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{{ safesubst:#invoke:Unsubst||$N=EngvarB |date=__DATE__ |$B= }} {{ safesubst:#invoke:Unsubst||$N=Use dmy dates |date=__DATE__ |$B= }} {{#invoke:Infobox|infobox}} William Henry Fox Talbot (11 February 1800

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{{#invoke:Redirect template|main}}17 September 1877) was a British scientist, inventor and photography pioneer who invented the salted paper and calotype processes, precursors to photographic processes of the later 19th and 20th centuries. His work in the 1840s on photomechanical reproduction led to the creation of the photoglyphic engraving process, the precursor to photogravure. He was the holder of a controversial patent which impacted the early development of commercial photography in Britain. He was also a noted photographer who contributed to the development of photography as an artistic medium. He published The Pencil of Nature (1844–46), which was illustrated with original salted paper prints from his calotype negatives, and made some important early photographs of Oxford, Paris, Reading, and York.<ref>Hugh Murray, Nathaniel Whittock's bird's-eye view of the City of York in the 1850s</ref>


Henry Fox Talbot sections
Intro   Early life    Photographic inventions    Patenting controversy    Spectroscopic investigations    Other activities    Death   Works   See also   Notes  References   External links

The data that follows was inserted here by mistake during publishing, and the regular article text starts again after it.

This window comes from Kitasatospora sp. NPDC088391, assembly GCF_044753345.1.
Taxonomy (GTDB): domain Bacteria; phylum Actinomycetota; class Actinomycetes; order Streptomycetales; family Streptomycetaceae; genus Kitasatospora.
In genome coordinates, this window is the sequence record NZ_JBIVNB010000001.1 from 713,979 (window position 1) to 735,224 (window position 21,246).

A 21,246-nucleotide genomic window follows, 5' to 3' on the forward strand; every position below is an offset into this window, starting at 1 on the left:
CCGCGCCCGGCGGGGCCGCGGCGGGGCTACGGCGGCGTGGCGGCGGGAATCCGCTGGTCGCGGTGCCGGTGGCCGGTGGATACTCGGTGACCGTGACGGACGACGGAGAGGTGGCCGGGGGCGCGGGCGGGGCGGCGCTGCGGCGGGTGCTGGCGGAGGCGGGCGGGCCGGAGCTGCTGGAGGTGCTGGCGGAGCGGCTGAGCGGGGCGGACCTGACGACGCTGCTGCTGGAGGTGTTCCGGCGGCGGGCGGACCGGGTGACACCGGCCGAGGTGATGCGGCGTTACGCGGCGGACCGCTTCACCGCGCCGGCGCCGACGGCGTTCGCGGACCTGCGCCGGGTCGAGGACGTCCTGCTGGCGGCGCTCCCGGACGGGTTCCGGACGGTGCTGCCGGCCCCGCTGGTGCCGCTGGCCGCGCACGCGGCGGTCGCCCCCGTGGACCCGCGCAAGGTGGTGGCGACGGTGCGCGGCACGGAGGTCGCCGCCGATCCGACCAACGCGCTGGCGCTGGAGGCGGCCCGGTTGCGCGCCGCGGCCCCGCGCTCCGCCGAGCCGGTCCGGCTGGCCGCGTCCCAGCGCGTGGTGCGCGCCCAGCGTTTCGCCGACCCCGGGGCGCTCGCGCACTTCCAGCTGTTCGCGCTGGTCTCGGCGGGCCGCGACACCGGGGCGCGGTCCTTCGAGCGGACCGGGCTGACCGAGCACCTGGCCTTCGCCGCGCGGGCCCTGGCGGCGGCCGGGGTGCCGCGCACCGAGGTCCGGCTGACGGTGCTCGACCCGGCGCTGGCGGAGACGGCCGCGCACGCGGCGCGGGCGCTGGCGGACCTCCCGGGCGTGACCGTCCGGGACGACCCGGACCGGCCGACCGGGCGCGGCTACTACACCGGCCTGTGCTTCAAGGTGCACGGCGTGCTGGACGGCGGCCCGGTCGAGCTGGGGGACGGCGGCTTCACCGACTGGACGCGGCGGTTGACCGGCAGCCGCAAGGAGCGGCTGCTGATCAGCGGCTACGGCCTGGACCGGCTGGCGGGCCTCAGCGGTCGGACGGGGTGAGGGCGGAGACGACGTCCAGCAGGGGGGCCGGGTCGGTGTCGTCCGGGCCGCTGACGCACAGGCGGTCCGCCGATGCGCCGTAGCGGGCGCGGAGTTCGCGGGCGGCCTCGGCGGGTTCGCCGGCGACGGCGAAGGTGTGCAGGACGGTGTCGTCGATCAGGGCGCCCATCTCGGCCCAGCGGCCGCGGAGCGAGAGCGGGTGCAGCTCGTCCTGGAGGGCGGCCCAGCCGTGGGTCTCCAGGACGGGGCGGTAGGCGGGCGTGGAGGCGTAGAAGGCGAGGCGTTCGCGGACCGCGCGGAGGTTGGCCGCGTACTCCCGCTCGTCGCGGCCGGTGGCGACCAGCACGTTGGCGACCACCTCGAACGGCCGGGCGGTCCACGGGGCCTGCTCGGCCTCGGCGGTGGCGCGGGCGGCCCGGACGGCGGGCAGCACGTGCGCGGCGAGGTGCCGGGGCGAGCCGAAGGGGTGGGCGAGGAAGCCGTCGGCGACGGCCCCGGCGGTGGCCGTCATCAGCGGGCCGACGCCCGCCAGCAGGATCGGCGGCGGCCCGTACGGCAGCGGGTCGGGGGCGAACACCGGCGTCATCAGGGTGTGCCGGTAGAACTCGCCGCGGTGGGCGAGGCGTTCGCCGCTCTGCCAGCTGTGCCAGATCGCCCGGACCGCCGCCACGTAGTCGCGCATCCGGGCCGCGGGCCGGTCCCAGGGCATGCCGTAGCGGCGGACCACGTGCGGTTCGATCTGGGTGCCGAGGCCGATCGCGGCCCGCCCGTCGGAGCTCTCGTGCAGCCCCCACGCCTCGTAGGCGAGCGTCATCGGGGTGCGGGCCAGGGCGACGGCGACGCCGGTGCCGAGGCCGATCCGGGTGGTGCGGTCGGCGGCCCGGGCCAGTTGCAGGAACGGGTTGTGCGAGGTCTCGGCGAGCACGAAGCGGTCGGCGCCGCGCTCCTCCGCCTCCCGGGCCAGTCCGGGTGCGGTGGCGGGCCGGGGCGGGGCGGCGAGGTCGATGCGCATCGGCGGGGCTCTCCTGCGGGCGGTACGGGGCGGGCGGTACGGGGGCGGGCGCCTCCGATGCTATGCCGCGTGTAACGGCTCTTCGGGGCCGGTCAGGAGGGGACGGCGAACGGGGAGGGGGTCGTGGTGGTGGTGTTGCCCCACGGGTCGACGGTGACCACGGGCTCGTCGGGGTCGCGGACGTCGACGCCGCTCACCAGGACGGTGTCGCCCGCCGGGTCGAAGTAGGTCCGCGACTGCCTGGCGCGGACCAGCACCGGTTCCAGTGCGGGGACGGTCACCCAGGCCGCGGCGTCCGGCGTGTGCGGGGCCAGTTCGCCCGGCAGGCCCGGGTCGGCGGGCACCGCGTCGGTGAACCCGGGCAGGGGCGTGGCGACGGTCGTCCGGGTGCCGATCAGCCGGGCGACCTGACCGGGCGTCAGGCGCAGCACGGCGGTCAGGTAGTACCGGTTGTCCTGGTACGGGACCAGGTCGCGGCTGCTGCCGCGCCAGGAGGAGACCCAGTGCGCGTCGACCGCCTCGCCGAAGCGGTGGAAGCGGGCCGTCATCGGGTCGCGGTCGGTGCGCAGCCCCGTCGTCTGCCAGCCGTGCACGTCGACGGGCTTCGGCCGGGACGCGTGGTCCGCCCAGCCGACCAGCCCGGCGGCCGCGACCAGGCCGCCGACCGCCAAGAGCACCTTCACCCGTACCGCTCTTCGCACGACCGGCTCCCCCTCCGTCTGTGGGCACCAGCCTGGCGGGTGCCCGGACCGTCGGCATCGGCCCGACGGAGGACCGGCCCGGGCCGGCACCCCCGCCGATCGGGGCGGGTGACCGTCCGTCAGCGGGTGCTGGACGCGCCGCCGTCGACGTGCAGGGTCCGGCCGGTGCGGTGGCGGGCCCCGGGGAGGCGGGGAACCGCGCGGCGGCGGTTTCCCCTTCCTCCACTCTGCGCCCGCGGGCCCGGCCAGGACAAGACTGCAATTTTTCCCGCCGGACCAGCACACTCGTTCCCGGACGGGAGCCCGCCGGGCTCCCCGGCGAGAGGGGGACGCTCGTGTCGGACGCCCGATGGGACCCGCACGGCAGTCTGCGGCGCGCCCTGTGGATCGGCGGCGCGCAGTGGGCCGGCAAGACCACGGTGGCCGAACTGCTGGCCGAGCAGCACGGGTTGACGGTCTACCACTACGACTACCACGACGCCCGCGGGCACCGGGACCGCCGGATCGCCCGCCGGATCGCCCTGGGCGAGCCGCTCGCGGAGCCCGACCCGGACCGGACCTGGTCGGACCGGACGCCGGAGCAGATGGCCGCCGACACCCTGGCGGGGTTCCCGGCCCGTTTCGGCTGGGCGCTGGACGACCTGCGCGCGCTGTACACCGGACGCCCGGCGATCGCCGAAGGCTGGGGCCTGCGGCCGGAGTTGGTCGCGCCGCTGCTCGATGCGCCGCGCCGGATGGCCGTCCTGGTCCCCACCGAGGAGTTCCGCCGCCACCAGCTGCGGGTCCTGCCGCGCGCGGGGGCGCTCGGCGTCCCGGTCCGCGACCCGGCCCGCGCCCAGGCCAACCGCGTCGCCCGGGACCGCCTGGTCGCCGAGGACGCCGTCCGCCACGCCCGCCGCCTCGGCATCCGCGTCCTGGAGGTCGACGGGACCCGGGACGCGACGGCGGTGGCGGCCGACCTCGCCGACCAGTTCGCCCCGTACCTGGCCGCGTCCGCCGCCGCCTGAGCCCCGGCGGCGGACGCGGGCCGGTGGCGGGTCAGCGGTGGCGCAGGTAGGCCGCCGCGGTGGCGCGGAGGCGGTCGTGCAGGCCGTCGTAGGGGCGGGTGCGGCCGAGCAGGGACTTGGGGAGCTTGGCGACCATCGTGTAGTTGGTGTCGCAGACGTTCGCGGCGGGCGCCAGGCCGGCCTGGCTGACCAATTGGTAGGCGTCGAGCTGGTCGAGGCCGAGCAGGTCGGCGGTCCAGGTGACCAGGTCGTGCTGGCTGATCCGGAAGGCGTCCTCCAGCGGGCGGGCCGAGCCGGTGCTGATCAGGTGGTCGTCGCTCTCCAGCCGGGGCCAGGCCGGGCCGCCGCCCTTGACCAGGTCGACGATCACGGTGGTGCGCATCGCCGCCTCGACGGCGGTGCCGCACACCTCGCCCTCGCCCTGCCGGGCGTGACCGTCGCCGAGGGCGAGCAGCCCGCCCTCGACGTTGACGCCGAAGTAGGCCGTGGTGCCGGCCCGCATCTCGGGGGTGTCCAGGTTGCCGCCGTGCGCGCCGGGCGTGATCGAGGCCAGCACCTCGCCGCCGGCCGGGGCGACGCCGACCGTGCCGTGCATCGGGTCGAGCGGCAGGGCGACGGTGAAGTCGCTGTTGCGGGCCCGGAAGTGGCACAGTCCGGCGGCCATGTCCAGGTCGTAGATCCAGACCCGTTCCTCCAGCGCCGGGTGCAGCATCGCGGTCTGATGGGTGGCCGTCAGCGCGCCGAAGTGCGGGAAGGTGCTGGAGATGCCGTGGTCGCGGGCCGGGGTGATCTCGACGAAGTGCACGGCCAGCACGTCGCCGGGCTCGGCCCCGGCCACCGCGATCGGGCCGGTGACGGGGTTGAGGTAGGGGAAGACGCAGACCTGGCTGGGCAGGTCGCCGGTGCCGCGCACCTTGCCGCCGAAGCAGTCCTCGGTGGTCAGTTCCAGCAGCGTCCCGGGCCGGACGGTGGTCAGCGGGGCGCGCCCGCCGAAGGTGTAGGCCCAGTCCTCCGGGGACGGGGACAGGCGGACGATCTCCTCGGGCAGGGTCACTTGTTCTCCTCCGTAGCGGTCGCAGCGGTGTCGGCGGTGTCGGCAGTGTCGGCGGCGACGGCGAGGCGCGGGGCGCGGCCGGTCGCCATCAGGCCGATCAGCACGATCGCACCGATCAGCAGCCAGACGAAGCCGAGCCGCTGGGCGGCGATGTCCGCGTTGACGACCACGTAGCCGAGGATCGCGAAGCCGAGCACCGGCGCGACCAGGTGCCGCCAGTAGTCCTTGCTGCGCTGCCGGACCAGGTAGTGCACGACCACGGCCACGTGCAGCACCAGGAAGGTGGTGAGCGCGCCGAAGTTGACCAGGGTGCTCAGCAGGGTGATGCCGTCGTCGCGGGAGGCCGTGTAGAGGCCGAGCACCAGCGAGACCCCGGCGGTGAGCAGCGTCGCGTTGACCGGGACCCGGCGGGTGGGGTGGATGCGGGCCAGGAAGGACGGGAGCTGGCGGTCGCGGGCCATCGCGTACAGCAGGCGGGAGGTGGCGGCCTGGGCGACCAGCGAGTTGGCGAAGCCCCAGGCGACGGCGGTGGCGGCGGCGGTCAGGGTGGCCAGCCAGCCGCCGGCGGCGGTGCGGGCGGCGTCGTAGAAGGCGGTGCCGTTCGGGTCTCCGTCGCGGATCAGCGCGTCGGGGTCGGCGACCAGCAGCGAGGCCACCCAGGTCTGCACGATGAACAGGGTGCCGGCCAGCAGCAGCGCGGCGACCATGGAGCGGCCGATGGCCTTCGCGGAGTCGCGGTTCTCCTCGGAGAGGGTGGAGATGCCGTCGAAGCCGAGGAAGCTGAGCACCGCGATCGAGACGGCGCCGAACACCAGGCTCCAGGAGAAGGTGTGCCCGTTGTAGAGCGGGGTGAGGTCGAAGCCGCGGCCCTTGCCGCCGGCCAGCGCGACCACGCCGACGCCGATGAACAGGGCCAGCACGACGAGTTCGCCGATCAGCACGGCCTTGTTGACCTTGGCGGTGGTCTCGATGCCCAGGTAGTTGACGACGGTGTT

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{{ safesubst:#invoke:Unsubst||$N=EngvarB |date=__DATE__ |$B= }} {{ safesubst:#invoke:Unsubst||$N=Use dmy dates |date=__DATE__ |$B= }} {{#invoke:Infobox|infobox}} William Henry Fox Talbot (11 February 1800

  1. REDIRECT

{{#invoke:Redirect template|main}}17 September 1877) was a British scientist, inventor and photography pioneer who invented the salted paper and calotype processes, precursors to photographic processes of the later 19th and 20th centuries. His work in the 1840s on photomechanical reproduction led to the creation of the photoglyphic engraving process, the precursor to photogravure. He was the holder of a controversial patent which impacted the early development of commercial photography in Britain. He was also a noted photographer who contributed to the development of photography as an artistic medium. He published The Pencil of Nature (1844–46), which was illustrated with original salted paper prints from his calotype negatives, and made some important early photographs of Oxford, Paris, Reading, and York.<ref>Hugh Murray, Nathaniel Whittock's bird's-eye view of the City of York in the 1850s</ref>


Henry Fox Talbot sections
Intro   Early life    Photographic inventions    Patenting controversy    Spectroscopic investigations    Other activities    Death   Works   See also   Notes  References   External links   

PREVIOUS: IntroNEXT: Early life
<<>>